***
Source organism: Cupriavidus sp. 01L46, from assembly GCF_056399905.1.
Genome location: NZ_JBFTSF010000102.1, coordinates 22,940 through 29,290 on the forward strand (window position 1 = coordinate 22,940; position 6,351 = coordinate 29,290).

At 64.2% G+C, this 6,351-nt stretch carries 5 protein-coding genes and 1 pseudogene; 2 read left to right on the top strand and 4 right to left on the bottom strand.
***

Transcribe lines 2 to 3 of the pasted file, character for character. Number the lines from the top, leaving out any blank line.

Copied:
Genome location: NZ_JBFTSF010000102.1, coordinates 22,940 through 29,290 on the forward strand (window position 1 = coordinate 22,940; position 6,351 = coordinate 29,290).

At 64.2% G+C, this 6,351-nt stretch carries 5 protein-coding genes and 1 pseudogene; 2 read left to right on the top strand and 4 right to left on the bottom strand.